1. Get organized.
- Whether you keep your Tree on paper, your computer, or in the Cloud, set up a system for keeping track of what you find and where and when you found it.
- Keep a Research Log that notes the repository of information found and annotate it for future reference (yes, you WILL want/need to check it again!)
- Maintain a system that links your research finds (certificates, news clippings, letters, etc) to the person it documents. When (notice I didn’t say if…) discrepancies arise, you will be able to evaluate the validity of your sources and review your data.
2. Consider collateral lines. As Kimberly Powell says, “It is called a Family Tree, not an Ancestor Tree.” When you may reach a dead-end on your great-great-grandfather, if he had siblings, they all had the same parents…Following these sibling lines will get you to your direct line ancestor just as well.
3. Don’t believe everything you read. Tombstones, census records, death certificates, even birth records all can contain errors. Sometimes a husband fudged his age by several years to appear older than his wife; or a woman would add years to her age to be “legal” to marry without parental consent. People didn’t trust the government and would lie to the census taker as to who was in their household. Check several sources to validate the information.
4. Collaborate. This means sharing information online at such sites as Ancestry.com or FamilySearch.org as well as with your own immediate and extended family members. There’s no sense in discovering information that someone else has already discovered. Of course, don’t just take their word for it, do your own fact checking and confirm what you’ve been given with your own research, but at least you have a starting point and aren’t heading out cold.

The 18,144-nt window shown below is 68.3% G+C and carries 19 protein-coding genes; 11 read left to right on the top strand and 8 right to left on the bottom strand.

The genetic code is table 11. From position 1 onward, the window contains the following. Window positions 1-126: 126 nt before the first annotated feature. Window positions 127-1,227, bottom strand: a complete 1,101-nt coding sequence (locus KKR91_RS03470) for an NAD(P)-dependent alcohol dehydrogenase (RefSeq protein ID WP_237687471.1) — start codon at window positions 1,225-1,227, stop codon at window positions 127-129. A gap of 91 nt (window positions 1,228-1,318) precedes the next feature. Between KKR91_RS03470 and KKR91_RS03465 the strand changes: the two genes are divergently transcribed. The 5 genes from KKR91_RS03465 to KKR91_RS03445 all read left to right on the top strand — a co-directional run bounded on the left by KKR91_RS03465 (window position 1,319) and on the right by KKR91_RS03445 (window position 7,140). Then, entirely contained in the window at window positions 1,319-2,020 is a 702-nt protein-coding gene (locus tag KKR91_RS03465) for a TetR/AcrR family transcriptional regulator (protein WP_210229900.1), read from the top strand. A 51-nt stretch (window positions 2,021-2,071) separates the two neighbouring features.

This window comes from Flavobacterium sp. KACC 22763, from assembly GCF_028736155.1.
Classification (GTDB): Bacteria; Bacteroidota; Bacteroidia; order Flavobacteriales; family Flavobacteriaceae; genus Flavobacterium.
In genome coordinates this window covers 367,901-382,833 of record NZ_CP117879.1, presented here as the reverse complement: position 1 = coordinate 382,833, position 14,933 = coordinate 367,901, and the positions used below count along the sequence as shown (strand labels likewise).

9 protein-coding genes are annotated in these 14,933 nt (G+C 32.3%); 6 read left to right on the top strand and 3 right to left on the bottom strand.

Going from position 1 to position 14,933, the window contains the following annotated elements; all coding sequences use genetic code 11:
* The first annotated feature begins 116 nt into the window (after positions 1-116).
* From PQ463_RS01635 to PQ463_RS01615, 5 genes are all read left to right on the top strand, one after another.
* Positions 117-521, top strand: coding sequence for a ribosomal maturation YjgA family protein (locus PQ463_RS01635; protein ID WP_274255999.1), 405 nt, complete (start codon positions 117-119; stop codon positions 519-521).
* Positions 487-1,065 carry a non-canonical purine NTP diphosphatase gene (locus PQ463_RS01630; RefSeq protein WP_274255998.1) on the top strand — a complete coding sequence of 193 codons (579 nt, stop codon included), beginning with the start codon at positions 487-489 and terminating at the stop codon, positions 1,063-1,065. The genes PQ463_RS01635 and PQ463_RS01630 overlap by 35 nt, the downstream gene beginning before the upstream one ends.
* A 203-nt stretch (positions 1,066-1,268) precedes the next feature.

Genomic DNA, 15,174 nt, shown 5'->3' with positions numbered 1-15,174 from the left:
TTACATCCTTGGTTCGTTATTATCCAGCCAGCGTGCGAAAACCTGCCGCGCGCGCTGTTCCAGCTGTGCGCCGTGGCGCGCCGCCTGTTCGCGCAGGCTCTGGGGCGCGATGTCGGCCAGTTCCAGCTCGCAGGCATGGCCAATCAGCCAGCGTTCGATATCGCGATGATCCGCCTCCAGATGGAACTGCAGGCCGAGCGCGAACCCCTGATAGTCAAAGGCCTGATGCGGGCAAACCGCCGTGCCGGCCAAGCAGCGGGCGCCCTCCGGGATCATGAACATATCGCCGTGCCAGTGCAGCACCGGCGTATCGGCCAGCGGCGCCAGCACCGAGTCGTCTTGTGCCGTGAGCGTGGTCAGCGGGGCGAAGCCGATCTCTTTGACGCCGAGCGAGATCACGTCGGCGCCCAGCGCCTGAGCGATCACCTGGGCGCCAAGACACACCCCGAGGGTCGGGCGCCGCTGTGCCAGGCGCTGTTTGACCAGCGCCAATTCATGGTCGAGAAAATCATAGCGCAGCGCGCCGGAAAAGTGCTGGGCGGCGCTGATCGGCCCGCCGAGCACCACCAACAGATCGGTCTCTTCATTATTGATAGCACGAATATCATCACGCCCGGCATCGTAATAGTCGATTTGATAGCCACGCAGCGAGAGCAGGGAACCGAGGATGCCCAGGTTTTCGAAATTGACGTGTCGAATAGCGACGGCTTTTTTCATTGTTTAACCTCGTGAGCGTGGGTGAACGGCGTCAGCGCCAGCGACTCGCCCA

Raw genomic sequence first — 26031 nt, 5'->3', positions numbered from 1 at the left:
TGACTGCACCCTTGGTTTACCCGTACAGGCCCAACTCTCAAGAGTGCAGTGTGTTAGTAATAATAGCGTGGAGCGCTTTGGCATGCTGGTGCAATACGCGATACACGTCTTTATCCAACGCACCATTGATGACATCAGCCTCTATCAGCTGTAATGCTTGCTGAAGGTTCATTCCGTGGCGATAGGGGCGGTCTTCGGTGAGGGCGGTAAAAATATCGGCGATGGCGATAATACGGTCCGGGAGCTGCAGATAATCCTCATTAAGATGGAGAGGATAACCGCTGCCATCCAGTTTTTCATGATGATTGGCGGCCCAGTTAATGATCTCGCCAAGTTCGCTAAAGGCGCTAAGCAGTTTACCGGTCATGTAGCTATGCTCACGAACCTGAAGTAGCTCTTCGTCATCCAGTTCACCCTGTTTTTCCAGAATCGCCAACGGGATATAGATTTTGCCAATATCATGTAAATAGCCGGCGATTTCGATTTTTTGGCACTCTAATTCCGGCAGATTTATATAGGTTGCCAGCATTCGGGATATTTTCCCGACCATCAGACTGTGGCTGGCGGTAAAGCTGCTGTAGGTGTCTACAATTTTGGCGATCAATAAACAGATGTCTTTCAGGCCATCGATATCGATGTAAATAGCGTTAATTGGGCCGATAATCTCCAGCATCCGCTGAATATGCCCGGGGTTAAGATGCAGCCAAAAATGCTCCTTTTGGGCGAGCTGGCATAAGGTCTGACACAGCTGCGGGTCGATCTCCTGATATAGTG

5. Periodically review and recheck dead ends. New information is made available daily on sites such as Ancestry.com, FamilySearch.org, Findagrave, etc. The document you need may have just been indexed and uploaded today!
K is for Klondike
Gold Fever! August 16, 1896 Gold was discovered in the Klondike Region of the Yukon. My great-grandfather, Thomas Connolly, caught the fever and headed West. He went twice: once for three years and again for five years. Between the two trips, two children were born. Extant letters he wrote to his wife back home are from the second trip which started in the blizzard of 1898. My great-grandmother drove him to the station in a sleigh, with the children tucked up in it too. Thomas staked claims the first time and went back to work them. With the gold he was able to find, he paid off his mortgage upon his return to Massachusetts, and the family was well off until the depression, when the bank they had their money in failed, and they lost everything.
The Connolly’s are a resilient, determined and hard-working lot though, and they recovered from that as they did from the hardships of the Potato famine years earlier.